Having said that, with the exception of some indie games, most new games these days require mandatory Steam usage anyway, so Steam appearing on Linux hasn't made anything WORSE so much as allowing options for those people who don't mind perpetually renting software. As always if you don't agree with the ToS of Steam (like I clearly don't), then you either stick with the games you've got, buy from places like GOG or move onto another hobby.

  • Re:A third side (Score:5, Insightful)

    by Belial6 ( 794905 ) on Tuesday July 17, 2012 @12:13AM (#40669341)
    Seriously. Wine is just another abstraction layer. Complaining about Wine makes no more sense than complaining about OpenGL, or even Linux itself. Either you are hitting bare metal, or you are using abstraction layers. The only thing that matters is whether the software works or not.
  • Gold and Lead... (Score:5, Insightful)

    by fuzzyfuzzyfungus ( 1223518 ) on Tuesday July 17, 2012 @12:33AM (#40669479) Journal
    One could also view Valve's move as a somewhat defensive one.

    Apple hasn't exactly been shy about the fact that The App Store is exciting and mandatory on iDevices, and exciting-and-optional-for-now on OSX.

    Microsoft hasn't exactly been shy about copying Apple in these matters(and while their 'games for windows live' initiative is risible, their xbox work shows that they are to be treated with caution).

    Valve has a comparatively well regarded distribution mechanism; but they face the potential of being squeezed by platform vendors who want to own the store.

    Now, as long as Redmond wants their $20-$100 bucks a box to make sure that Win32 and device drivers are working, and Apple wants their somewhat larger slice to provide the full package, Valve has a pretty limited incentive to try to upset that arrangement. Neither business is easy, and only the dominant player stands to make any serious money.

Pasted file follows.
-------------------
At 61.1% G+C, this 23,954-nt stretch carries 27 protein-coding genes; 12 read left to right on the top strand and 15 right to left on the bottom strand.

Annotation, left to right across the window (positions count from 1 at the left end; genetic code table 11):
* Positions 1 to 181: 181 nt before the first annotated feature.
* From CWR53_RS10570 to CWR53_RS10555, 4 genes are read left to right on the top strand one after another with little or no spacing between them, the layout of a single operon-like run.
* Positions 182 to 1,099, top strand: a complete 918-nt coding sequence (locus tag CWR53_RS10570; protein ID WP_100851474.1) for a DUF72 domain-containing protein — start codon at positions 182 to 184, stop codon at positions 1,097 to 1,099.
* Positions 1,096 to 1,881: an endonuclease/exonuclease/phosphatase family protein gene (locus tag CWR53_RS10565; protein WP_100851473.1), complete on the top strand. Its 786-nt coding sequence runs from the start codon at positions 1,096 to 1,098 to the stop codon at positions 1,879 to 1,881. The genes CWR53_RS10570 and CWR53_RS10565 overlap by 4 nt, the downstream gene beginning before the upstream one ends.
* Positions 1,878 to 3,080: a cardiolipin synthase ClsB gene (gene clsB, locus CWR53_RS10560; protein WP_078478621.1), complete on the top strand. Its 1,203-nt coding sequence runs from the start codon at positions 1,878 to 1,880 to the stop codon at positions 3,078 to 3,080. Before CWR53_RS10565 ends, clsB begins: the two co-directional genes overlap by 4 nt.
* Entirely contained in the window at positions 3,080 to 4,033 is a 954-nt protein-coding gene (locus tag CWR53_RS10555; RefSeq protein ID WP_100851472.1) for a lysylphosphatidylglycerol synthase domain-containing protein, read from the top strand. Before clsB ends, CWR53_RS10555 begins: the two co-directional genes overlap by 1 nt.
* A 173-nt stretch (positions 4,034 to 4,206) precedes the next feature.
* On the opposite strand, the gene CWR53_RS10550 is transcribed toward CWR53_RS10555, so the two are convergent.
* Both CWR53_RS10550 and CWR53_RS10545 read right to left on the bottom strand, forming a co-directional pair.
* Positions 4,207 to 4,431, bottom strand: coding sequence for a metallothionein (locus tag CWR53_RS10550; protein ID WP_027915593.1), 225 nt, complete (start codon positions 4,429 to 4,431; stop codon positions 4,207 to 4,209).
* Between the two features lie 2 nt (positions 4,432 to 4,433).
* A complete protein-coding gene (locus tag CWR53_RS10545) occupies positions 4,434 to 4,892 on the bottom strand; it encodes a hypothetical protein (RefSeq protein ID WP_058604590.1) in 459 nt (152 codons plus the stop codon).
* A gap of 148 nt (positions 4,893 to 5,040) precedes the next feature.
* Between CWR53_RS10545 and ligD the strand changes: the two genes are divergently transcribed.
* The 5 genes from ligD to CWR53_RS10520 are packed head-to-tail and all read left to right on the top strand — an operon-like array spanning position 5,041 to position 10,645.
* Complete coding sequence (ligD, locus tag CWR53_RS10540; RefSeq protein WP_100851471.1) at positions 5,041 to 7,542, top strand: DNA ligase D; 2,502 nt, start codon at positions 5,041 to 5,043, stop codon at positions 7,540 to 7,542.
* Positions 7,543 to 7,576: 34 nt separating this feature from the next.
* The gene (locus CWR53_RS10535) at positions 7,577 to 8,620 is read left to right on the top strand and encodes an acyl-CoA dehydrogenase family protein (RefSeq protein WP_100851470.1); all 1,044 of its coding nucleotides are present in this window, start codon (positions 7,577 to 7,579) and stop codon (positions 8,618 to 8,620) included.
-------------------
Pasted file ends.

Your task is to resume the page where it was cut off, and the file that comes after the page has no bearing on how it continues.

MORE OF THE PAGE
However, now the platform guys want to own both the platform and the store. That can't be good for the independent shopkeeper, now can it?
  • by Haymaker ( 1664103 ) on Tuesday July 17, 2012 @12:45AM (#40669555)
    Yeah, with the Linux side of things they probably have more freedom to release things in an earlier stage like "we have this mostly working, you might want to play around with it a bit though before it's completely awesome" and the community would be fine with that. At least more freedom than you'd see on the OSX or Windows side of things. Gamers can be a pretty picky bunch, but I imagine (or hope) that Linux users will be more likely to be happy to use less-than-stable software if it means they get to use it sooner. Whether or not Valve will use that availability, we will have to see.
  • by humanrev ( 2606607 ) on Tuesday July 17, 2012 @05:26AM (#40670887)

    It's probably due to the fact that in order for Valve to sell the old Doom games so that they can work on modern versions of Windows, going with DOSBox means it would provide the most authentic, classic Doom experience available. It would mean they can use the official ID produced DOS binaries without having to deal with third-party source ports. Allows them to adhere to all the licenses I guess.

    Of course, once you've bought the game you can then break out the Doomsday Engine (like I use) with 3D models and texture packs and go nuts like that. But that's up to the purchaser; Valve shouldn't really make that decision automatically.

  • Re:Great news! (Score:4, Insightful)

    by El_Muerte_TDS ( 592157 ) on Tuesday July 17, 2012 @07:34AM (#40671807) Homepage

    I think there's a better chance that the port to Linux of Steam will be used to crowdtest it so that they can eventually use it for their Steambox (i.e. PC like console running just Steam (on Linux)).